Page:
“Like Ants in a Colony We Do Our Share” : Political Animals in Medieval Philosophy
Toivanen, J. (2021). “Like Ants in a Colony We Do Our Share” : Political Animals in Medieval Philosophy. In P. Adamson, & C. Rapp (Eds.), State and Nature : Studies in Ancient and Medieval Philosophy (pp. 365-392). De Gruyter. https://doi.org/10.1515/9783110730944-017
© De Gruyter, 2021
This chapter discusses the reception of the Aristotelian concept of ‘political animal’ in thirteenth and fourteenth century Latin philosophy. Aristotle thought that there are other political animals besides human beings, and his idea of what it means to be a political animal was partially based on biological needs and desires that lead animals to live together. By analysing what medieval philosophers thought of other political animals - such as ants, bees, and cranes - and of the biological basis of the political nature of humans, the chapter elaborates on the precise meaning of the concept of political animal. It is argued that biological aspects play a significant role in medieval views, but at the same time medieval authors tend to distance human beings from other political animals by emphasising rationality, choice, and language as central factors for the social and political life.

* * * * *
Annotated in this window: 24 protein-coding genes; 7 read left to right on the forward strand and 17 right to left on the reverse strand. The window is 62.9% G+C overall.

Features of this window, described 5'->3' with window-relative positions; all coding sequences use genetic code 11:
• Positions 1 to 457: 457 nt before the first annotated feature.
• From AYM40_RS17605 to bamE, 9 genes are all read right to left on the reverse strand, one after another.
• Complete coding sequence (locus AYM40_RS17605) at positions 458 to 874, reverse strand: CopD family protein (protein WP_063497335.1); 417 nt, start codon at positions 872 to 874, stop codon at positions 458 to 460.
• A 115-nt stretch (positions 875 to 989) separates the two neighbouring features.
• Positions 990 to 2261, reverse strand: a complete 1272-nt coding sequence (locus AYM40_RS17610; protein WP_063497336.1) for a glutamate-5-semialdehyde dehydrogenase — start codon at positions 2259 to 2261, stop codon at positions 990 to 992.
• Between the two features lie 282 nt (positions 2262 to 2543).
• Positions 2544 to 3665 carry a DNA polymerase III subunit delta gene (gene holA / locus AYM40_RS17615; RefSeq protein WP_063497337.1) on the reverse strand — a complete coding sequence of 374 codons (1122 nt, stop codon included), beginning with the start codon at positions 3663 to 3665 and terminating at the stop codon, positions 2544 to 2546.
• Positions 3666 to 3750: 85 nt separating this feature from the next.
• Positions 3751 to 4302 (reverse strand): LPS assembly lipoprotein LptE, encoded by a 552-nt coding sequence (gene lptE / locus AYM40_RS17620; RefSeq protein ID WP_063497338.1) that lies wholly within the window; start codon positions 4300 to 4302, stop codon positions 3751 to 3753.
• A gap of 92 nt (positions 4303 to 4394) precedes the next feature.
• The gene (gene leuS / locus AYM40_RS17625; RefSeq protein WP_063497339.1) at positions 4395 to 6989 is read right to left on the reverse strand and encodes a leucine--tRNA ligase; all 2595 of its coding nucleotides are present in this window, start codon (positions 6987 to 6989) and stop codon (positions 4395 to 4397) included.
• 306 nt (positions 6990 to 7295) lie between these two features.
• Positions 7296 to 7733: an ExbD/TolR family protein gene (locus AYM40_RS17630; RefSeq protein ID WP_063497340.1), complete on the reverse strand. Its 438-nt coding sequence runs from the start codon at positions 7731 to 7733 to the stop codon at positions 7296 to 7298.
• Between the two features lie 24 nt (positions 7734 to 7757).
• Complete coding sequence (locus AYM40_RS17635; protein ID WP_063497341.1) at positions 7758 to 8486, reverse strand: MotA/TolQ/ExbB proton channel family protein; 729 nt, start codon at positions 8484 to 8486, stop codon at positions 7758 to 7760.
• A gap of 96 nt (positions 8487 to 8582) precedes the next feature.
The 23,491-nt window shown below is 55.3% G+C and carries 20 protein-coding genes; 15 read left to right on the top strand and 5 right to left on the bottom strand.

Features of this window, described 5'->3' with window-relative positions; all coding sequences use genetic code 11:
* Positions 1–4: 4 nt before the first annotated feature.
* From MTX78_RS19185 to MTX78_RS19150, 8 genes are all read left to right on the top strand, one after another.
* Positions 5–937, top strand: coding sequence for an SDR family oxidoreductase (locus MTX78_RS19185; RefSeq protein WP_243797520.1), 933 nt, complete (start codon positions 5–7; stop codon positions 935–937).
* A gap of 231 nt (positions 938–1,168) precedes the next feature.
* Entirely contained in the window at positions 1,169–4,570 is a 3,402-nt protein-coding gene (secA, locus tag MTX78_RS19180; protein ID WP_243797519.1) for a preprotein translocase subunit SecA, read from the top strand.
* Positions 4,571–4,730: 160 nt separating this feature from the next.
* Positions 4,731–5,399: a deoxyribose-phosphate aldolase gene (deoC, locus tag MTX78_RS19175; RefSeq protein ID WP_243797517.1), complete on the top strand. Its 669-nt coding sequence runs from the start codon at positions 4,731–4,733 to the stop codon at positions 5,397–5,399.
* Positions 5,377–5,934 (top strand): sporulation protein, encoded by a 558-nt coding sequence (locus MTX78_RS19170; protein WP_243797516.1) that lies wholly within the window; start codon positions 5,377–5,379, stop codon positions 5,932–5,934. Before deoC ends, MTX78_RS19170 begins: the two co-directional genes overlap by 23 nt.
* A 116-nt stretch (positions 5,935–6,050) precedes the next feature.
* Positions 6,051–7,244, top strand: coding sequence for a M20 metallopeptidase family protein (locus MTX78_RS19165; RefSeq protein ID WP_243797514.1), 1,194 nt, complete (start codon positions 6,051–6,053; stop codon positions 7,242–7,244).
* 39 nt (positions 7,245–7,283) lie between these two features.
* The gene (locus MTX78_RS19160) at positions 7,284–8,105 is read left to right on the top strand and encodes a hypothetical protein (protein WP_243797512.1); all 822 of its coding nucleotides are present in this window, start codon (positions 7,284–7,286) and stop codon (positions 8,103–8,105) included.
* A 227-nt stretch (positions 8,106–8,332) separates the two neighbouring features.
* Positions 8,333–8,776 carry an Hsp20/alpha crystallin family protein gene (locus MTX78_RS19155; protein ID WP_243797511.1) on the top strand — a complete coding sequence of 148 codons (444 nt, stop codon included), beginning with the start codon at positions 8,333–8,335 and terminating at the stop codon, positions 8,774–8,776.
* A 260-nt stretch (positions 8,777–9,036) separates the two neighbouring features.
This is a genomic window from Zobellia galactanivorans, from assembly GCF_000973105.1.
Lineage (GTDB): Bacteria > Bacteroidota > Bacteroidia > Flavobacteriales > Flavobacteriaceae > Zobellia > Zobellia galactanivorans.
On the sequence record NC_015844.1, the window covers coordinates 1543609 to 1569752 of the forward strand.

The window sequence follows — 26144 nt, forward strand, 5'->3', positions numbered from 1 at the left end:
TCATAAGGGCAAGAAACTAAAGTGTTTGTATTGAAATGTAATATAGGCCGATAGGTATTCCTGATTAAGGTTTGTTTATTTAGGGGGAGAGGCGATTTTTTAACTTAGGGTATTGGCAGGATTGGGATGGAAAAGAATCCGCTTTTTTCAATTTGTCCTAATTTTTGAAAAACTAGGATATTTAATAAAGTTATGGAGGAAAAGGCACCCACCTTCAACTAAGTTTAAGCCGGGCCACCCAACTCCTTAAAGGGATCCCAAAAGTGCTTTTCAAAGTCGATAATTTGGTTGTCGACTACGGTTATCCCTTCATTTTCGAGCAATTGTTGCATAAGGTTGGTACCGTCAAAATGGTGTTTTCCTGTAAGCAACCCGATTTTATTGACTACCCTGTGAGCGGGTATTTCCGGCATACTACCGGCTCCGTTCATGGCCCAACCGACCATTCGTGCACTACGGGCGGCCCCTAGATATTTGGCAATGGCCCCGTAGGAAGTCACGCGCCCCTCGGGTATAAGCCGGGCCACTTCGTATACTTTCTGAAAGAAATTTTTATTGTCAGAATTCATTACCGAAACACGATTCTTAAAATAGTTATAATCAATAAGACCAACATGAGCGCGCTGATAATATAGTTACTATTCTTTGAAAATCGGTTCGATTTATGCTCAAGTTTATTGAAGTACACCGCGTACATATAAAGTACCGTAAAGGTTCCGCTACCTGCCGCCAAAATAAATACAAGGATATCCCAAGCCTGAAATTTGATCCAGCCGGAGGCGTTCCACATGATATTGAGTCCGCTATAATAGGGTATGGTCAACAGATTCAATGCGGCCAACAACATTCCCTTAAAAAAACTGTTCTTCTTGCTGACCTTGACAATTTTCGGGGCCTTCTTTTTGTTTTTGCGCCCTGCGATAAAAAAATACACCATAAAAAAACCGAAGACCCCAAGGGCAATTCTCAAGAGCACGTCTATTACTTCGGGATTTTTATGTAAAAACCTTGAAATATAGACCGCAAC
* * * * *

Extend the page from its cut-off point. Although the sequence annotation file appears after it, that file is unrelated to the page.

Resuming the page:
Parent publication ISBN978-3-11-073543-7
Is part of publicationState and Nature : Studies in Ancient and Medieval Philosophy
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Related funder(s)Academy of Finland
Funding program(s)Academy Research Fellow, AoF
Additional information about fundingThis research has been funded by the Academy of Finland and Riksbankens Jubileumsfond.
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